Leaving the Profession Better than You Found It, While You Are Still There .Michael Bragg
January 20, 2011 — 921 views
In my now 31 years plus years in the legal profession, the first 7 years as a Soldier in the United States Army, I have learned many things and have been placed in some of the most unique circumstances that any person could face. Some of which, if I were to talk about, could result in people showing up at your door (Only kidding!!).
Anyways, I wondered what this experience does for me now. Well, it provides me with the opportunity to honor the many people and organizations that entrusted me to a job for them doing something for somebody else, Paying it Forward.
PAYING IT FORWARD
Paying forward has been something people have talked about and even made movies about for years. The concept is not new but many times, people in the legal profession may not think they have the resources to do so. Well, the only resource your need is YOU!!
Once or twice a year, I am asked by the Tampa Bay Paralegal Association to basically offer some mentoring to students in the paralegal program at Hillsborough Community College. This is done through interviews with the students and answering questions they have regarding the profession. I am more than glad to take time out and speak to them about a career that has been so broad and diverse.
I am not alone in this type of experience though. Many people I deal with on a daily basis have had similar experiences, although different jobs and titles, but diverse experiences in their profession. We have all earned our praise and even some criticism along the way but one thing remained constant we learned.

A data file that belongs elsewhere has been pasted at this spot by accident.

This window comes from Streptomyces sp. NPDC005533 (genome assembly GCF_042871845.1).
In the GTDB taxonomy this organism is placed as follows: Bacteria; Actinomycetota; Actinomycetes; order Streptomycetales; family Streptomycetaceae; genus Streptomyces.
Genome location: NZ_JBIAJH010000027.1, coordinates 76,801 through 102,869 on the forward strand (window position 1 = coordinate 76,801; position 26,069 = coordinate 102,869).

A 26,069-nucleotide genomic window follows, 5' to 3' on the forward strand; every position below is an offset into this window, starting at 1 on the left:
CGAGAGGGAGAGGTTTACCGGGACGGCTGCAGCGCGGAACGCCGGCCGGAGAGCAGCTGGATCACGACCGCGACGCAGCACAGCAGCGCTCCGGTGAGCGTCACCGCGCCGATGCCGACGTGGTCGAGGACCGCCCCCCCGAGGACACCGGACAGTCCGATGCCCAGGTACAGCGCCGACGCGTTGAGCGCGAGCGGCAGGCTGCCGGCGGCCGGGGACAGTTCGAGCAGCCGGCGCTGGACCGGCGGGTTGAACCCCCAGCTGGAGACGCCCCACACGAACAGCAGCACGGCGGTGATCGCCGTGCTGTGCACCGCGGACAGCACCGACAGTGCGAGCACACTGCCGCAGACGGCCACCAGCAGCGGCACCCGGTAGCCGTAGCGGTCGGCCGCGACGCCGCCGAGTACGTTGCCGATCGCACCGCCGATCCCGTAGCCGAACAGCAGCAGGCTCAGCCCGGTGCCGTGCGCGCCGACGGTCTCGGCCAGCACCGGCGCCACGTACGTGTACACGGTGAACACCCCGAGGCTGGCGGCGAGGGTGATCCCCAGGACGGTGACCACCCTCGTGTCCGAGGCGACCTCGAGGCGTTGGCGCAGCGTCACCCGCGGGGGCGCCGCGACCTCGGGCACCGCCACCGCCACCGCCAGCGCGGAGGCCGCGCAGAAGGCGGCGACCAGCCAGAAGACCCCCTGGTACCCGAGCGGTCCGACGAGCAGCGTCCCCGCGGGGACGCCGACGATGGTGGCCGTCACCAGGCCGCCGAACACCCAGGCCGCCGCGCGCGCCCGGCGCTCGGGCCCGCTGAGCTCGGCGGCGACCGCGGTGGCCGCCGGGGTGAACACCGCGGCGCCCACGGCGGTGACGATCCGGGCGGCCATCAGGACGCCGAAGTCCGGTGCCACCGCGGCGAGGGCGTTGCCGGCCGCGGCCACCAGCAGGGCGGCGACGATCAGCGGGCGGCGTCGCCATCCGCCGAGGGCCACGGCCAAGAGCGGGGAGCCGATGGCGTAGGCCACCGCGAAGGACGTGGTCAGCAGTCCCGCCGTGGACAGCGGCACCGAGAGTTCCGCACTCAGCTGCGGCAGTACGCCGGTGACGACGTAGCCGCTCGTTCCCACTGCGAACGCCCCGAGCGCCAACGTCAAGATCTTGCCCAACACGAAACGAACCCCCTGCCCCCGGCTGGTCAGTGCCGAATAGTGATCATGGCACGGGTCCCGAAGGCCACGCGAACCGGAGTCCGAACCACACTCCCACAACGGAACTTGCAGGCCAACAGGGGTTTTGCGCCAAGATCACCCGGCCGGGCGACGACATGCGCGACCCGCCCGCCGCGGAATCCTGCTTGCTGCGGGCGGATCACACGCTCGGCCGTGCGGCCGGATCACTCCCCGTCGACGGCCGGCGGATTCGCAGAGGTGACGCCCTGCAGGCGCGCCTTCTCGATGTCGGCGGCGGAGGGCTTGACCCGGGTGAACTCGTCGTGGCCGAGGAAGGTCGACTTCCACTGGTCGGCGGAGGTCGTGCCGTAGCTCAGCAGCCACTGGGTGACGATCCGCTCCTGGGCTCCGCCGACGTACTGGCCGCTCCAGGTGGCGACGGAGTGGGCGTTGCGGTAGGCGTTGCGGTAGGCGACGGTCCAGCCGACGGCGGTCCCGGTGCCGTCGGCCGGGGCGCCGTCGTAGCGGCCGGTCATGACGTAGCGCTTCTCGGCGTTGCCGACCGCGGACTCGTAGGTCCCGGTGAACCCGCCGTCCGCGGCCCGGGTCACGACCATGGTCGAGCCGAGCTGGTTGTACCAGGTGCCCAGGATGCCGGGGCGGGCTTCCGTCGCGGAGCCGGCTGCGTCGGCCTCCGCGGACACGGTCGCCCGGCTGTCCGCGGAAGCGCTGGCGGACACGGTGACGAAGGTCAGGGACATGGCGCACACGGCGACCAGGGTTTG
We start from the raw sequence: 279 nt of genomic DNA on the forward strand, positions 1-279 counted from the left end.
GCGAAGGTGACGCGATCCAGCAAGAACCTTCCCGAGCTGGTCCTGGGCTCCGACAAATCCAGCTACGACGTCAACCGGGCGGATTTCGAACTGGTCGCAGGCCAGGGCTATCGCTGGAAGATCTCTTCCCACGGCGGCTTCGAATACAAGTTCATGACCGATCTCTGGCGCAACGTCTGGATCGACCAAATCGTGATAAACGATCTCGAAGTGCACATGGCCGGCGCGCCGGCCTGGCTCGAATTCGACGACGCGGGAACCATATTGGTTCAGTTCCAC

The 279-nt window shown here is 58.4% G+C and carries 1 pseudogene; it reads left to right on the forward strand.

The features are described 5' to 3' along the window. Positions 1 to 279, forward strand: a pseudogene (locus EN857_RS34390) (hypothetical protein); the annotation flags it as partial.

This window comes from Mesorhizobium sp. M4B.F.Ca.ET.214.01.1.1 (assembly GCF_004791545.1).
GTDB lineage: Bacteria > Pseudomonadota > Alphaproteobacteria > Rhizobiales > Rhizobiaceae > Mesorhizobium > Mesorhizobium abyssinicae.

When a young paralegal approaches me and ask me “What is the one thing that I can offer them to help them grow in their job?” I tell them simply, leave the job better than you found it but do this while you are still there.
LEAVING THE JOB BETTER THAN YOU FOUND IT WHILE YOU ARE STILL THERE!!
My late father told me at a young age “Son, if you do the best you can do, no one can question your willingness to do the job. Sometimes it is only the skills you need to learn to do the job.”
In many professions, including the legal profession, the mentality of wanting to get ahead of others is ever prevalent. The want to succeed and be at the top is something that all of us have had in our mindset at one time or another in our lifetime. It does not have to be so.
This can be done with a team approach and working with others to help them grow in their profession also. Be it a young paralegal who has just graduated from a paralegal program to an older paralegal who decided that a career change was in order after they retired. We all can provide this service by paying it forward.
PAYING IT FORWARD BY TEACHING OTHERS
One way is to take time out to have a teaching moment. While in the Army, as a Non-commissioned officer, I was called upon to be able to teach soldier skills at a moment’s notice. Without warning, I would have to conduct a class on everything from field cleaning an M-16 rifle to how to don a chemical mask within 5 seconds.
When I left the active service, I took this ability to have teachable moments with me. So when I learned a new skill and new way of doing something, I shared it. I still do this today.